It’s also the term at which a birth, and sadly a death, must then be registered, so you can see why it has been set at 24 weeks. Miscarriages are far more common than stillbirths - it affects around one-in-four pregnancies, so offering the same level of leave to those with losses before 24 weeks is probably likely to be prohibitive.

But there are moves to do something about that. There is a bill that has been tabled by Angela Crawley MP, which is going through parliament at the moment, and that calls for a minimum period of three days’ statutory leave for those who are affected by those earlier losses, and that's for both expectant parents. And we're not for a moment saying that we think three days is enough to be able to “get over” an experience like pregnancy loss, but it's a start.

And it's more than that actually, it’s a clear recognition - a public recognition - of the impact that pregnancy loss can have. Until then, though, sadly, we are relying on employers doing the right thing. And we know it's really, really encouraging to see so many who are taking the lead in this area and bridging that gap in legislation. But we've still got a long way to go.

Q: How can employers better support those grieving from a miscarriage?

A: There are so many things that can be done. I think firstly, acknowledging that this type of loss is a significant life event and the impact it can have, is crucial.

Having some sort of policy or guidance in place that specifically addresses pregnancy loss is really important, whether that sits as a stand-alone policy or goes into another policy or compassionate leave. I would say the maternity policy isn't the best place to put it because that's not somewhere people want to be going to look for information on pregnancy loss.

And it’s important to create a supportive environment where people feel able to talk about pregnancy and loss without that fear of possibly being treated differently or perhaps being discriminated against. And really equipping managers with the skills to support staff. It's OK having a policy, but that's just a piece of paper – they need understanding and knowledge of what an employee might be going through, be able to use the right language and know how to support them when they do return to work. We have a huge number of free resources on our website, and we also offer training and consultancy services.

And I think it's important to say, there's often a perception that somebody has an experience like this, they have time off, and then it's back to work as usual. But it's very unlikely to shape up like that. There are lots of things an employer can do to support someone coming back to work. And that isn't just good for the employee, it makes absolutely sound business sense as well. We've heard earlier about people leaving the company, but someone who is well supported to take the time off they need and then on their return, is far more likely to take less time off overall, be able to get back to working at their normal high levels, and they're more likely to have a good feeling and show loyalty to that employer in the future.

Q: Do you find that the partners don’t receive the same level of support and what should be done to tackle this?

A: I think the impact of pregnancy loss on partners generally hasn't been properly understood or recognised for quite a long time. It has traditionally been seen as something that happened to the woman, or the female, and her partner was there purely to support her.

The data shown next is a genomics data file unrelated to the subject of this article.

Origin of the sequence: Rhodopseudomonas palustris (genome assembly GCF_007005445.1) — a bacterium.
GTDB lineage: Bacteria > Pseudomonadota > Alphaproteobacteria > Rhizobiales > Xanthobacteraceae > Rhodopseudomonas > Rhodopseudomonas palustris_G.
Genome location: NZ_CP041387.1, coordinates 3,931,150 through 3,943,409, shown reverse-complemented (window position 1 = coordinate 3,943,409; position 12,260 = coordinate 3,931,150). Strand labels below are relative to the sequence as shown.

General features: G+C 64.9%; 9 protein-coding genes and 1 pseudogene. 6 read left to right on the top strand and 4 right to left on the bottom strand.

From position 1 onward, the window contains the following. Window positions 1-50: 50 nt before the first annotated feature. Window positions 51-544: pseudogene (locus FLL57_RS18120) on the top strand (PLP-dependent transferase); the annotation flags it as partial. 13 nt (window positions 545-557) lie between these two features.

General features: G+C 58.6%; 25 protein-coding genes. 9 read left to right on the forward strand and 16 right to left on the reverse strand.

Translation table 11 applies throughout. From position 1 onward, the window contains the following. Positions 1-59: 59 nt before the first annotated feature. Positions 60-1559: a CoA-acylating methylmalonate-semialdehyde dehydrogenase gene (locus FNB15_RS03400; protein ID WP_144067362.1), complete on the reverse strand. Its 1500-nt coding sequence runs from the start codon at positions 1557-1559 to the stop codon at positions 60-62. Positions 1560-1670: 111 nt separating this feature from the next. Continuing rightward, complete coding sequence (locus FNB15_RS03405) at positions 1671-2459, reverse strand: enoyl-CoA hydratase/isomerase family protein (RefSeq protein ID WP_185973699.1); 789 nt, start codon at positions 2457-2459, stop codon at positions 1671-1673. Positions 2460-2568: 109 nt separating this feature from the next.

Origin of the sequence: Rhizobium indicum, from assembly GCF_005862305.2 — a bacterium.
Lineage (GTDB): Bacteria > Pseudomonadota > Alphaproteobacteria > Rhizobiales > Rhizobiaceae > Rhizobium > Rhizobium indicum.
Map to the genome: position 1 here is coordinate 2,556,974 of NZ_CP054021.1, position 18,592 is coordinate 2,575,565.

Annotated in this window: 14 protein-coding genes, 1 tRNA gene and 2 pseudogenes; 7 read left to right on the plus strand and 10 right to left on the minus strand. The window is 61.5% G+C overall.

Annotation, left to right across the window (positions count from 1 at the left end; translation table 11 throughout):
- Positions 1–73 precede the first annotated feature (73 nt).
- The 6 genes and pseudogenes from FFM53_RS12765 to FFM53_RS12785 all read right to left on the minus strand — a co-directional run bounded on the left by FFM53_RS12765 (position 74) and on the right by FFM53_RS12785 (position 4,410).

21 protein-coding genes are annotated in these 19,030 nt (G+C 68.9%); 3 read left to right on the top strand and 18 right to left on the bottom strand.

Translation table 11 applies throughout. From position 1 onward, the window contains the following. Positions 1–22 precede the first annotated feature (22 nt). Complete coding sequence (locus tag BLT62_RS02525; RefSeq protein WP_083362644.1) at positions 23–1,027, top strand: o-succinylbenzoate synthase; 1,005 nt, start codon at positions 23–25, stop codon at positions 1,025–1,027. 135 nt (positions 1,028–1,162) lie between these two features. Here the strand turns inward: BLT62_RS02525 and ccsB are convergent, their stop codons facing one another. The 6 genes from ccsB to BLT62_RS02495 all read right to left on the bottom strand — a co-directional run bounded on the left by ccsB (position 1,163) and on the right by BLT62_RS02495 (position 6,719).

Thankfully, we're really starting to see a change in attitudes and that loss can be felt just as keenly by someone who doesn't go through the physical loss. We've been raising awareness on this for some time and I'm glad to say that the pregnancy loss policies that we're seeing, and certainly the miscarriage leave bill, all acknowledge the impact on partners too. So, the leave they are requiring now, or calling for, is entirely equitable.

Q: What ongoing support should employers be offering when someone who has experienced a miscarriage returns to work?

A: Firstly, I'd say it's about recognising that just because someone has returned to work, it isn't over. It's much like any other type of bereavement or grief. It's very much an ongoing process with peaks and troughs, really depending on how much time they've had off work. Then it's important to know that they still might well be experiencing some of the physical symptoms of miscarriage as well as those emotional ones.

And again, loss is very individual. So, we'd really encourage managers to have that conversation with their staff member and ask them what they need: what would help them back to work, what do they need if they might get upset at work, is there anything that they might need in the way of a phased return? If they're using public transport and they're still having physical symptoms, for example, they might want to start a bit later when the trains or the buses are less busy, or they might like to leave slightly earlier. And they may need extra breaks for a while.

There are also things that are likely to be upsetting or triggering for some time to come. If they sit near someone who is pregnant, they might like to be able to switch desks for a while, if that's a possibility. And there are going to be other times that they’ll find difficult too – due dates and anniversaries are an obvious one – but I think people don't always understand that the return of someone's periods can be a really, really difficult time for people. It's a very clear reminder that they're not pregnant anymore and of what they've lost, so you might find they want to take a day or two off when that happens.

I can't stress enough, it's really about speaking and listening to that individual, because what one person wants or needs might be very, very different from the next person. And I think lastly, I would encourage people to bear in mind that if they do go on to get pregnant again, that's likely to be a very stressful and anxiety-inducing time and they might then need a bit more time off for additional appointments as well. And likewise, that goes for partners too.